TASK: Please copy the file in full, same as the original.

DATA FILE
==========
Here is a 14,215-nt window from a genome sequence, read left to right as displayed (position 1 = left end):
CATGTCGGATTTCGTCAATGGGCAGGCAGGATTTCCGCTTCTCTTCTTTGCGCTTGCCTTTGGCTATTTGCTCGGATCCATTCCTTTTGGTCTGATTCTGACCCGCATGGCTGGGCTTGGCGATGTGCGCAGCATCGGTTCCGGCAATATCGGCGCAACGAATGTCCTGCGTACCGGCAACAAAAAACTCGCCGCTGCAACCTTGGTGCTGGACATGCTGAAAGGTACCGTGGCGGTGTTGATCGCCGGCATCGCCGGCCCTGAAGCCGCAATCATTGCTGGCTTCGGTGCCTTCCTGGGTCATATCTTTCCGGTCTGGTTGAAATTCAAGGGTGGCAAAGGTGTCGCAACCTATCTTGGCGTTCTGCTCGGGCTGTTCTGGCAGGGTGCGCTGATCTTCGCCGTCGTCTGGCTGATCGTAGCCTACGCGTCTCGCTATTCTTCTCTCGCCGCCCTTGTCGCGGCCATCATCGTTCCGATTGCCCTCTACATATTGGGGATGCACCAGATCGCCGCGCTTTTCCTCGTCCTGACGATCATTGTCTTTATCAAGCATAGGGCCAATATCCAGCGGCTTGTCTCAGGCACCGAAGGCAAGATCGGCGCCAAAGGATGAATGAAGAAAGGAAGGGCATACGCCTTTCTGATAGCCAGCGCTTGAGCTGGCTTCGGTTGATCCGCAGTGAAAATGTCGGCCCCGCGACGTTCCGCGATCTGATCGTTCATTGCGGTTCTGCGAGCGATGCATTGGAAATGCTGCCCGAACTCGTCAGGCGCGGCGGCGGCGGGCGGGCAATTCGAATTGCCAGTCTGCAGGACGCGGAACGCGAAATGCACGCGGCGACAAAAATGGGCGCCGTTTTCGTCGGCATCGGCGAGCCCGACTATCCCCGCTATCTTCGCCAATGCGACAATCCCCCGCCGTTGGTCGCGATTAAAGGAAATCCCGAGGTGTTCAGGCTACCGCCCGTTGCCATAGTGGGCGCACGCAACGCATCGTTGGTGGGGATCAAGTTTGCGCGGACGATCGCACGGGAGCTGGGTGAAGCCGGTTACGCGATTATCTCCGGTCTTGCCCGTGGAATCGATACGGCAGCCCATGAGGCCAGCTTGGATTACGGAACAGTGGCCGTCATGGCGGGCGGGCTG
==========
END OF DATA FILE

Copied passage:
Here is a 14,215-nt window from a genome sequence, read left to right as displayed (position 1 = left end):
CATGTCGGATTTCGTCAATGGGCAGGCAGGATTTCCGCTTCTCTTCTTTGCGCTTGCCTTTGGCTATTTGCTCGGATCCATTCCTTTTGGTCTGATTCTGACCCGCATGGCTGGGCTTGGCGATGTGCGCAGCATCGGTTCCGGCAATATCGGCGCAACGAATGTCCTGCGTACCGGCAACAAAAAACTCGCCGCTGCAACCTTGGTGCTGGACATGCTGAAAGGTACCGTGGCGGTGTTGATCGCCGGCATCGCCGGCCCTGAAGCCGCAATCATTGCTGGCTTCGGTGCCTTCCTGGGTCATATCTTTCCGGTCTGGTTGAAATTCAAGGGTGGCAAAGGTGTCGCAACCTATCTTGGCGTTCTGCTCGGGCTGTTCTGGCAGGGTGCGCTGATCTTCGCCGTCGTCTGGCTGATCGTAGCCTACGCGTCTCGCTATTCTTCTCTCGCCGCCCTTGTCGCGGCCATCATCGTTCCGATTGCCCTCTACATATTGGGGATGCACCAGATCGCCGCGCTTTTCCTCGTCCTGACGATCATTGTCTTTATCAAGCATAGGGCCAATATCCAGCGGCTTGTCTCAGGCACCGAAGGCAAGATCGGCGCCAAAGGATGAATGAAGAAAGGAAGGGCATACGCCTTTCTGATAGCCAGCGCTTGAGCTGGCTTCGGTTGATCCGCAGTGAAAATGTCGGCCCCGCGACGTTCCGCGATCTGATCGTTCATTGCGGTTCTGCGAGCGATGCATTGGAAATGCTGCCCGAACTCGTCAGGCGCGGCGGCGGCGGGCGGGCAATTCGAATTGCCAGTCTGCAGGACGCGGAACGCGAAATGCACGCGGCGACAAAAATGGGCGCCGTTTTCGTCGGCATCGGCGAGCCCGACTATCCCCGCTATCTTCGCCAATGCGACAATCCCCCGCCGTTGGTCGCGATTAAAGGAAATCCCGAGGTGTTCAGGCTACCGCCCGTTGCCATAGTGGGCGCACGCAACGCATCGTTGGTGGGGATCAAGTTTGCGCGGACGATCGCACGGGAGCTGGGTGAAGCCGGTTACGCGATTATCTCCGGTCTTGCCCGTGGAATCGATACGGCAGCCCATGAGGCCAGCTTGGATTACGGAACAGTGGCCGTCATGGCGGGCGGGCTG